Most Americans who pay attention to government spending habits are happy merely to see the deficit fall.  But even if the deficit were brought to zero (i.e. the government miraculously balanced its budget) the outstanding debt still has to be renegotiated periodically, as old bonds mature and new ones are issued.  When there is less demand for new bonds, the yield (interest) has to rise in order to become more attractive.  Thus, even with a balanced budget, our roll-over debt is a potential time bomb.

For the last decade, the U.S. has been able to take advantage of record low bond yields as the Federal Reserve held interest rates at historic lows in the wake of the mortgage debt crisis in 2008.  This, incidentally, is why your bank pays you next to nothing on your savings any more — the same policy that keeps the government’s borrowing costs low essentially robs individual savers.  Unlike taxes, people don’t immediately recognize this fiscal effect the debt has on them.

If forces beyond the government’s control — say, the largest holder of U.S. debt decided not to roll over its holdings — caused bond yields and interest rates to rise faster than desired, the results would bankrupt the U.S. Treasury overnight:

Given its sheer size, if the interest rate on that debt were to rise by even 1%, the annual federal deficit rises by $200 billion. A 2% increase in interest rate levels would up the federal deficit by $400 billion, and if rates were 5% higher, the annual federal deficit rises by a full $1 trillion per year.

The only way to begin mitigating this risk is to not just balance the budget but to start paying down the debt.  Think that will happen?

Me neither.  The day may be fast approaching when the government, in order to service its creditors, has no choice but to cut many of the programs people have become entirely dependent upon.  It may also impose confiscatory taxation, seizing the property of those who’ve managed to save and invest during these irresponsible years.  In both cases, the social consequences will be enormous.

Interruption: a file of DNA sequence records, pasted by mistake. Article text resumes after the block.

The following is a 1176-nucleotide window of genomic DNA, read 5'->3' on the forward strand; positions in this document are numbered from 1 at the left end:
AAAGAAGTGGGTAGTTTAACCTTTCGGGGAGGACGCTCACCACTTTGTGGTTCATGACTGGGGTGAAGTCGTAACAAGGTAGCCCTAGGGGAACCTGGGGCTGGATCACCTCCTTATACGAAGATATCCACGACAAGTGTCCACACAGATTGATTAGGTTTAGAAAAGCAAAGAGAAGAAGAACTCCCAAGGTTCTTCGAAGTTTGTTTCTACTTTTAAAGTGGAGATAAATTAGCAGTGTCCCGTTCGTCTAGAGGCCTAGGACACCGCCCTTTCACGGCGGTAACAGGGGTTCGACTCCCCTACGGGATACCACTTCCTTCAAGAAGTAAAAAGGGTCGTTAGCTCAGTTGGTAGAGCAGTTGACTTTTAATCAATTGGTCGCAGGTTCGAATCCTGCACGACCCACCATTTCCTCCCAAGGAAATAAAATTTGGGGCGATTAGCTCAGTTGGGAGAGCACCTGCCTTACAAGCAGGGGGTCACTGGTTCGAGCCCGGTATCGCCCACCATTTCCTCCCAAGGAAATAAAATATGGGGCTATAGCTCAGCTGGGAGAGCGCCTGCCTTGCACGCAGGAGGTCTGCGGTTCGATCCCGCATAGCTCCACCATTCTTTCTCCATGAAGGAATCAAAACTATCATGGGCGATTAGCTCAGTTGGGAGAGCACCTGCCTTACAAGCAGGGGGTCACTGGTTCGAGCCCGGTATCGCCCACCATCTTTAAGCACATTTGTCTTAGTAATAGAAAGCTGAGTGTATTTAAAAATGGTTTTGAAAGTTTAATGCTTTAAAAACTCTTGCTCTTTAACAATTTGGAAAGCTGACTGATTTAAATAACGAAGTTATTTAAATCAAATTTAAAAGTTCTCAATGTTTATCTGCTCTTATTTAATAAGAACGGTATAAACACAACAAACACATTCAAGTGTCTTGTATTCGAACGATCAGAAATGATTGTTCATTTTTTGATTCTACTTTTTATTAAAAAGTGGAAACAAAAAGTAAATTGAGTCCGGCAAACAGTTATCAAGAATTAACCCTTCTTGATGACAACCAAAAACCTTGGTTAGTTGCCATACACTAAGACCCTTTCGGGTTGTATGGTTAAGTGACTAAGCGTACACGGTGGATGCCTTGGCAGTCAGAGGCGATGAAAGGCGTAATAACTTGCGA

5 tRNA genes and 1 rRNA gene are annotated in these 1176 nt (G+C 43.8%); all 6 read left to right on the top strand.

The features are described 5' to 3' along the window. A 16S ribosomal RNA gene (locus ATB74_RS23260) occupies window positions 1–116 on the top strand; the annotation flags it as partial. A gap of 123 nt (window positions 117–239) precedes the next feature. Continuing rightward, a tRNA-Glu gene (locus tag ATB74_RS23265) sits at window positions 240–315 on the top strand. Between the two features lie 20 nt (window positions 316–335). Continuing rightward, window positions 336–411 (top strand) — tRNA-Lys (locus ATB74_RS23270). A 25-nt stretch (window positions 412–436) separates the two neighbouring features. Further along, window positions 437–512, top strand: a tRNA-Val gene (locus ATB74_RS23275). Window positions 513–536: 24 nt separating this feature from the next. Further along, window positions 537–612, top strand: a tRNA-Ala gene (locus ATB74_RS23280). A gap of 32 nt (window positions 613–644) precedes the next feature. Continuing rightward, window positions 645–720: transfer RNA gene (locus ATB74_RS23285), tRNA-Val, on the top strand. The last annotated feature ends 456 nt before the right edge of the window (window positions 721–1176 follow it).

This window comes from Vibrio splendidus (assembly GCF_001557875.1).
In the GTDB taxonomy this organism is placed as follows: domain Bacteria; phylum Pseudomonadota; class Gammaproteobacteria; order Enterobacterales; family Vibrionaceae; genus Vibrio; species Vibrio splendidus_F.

As the Instapundit likes to say, “things that can’t go on forever, don’t.”  The exponential rise of our national debt can’t go on forever.  It’s simply a question of when an event will occur that undeniably shows the emperor has no clothes.

A scary situation

Since it’s Halloween, everyone’s focused on spooky things.  Here’s a spooky thought: the U.S. national security strategy is “insolvent:”

Too few resources are chasing too many ongoing operations, forward presence commitments, and potential conflicts. U.S. military leaders have been unanimous in warning that they do not have enough troops, equipment, or funding to execute the national defense strategy. … There aren’t enough available dollars to sustain the current U.S. military strategy, which aims to simultaneously keep American global posture intact, conduct an ongoing military campaign against ISIL, sustain a global counterterrorism effort in its 16th year, and be ready for multiple contingencies against highly capable regional challengers.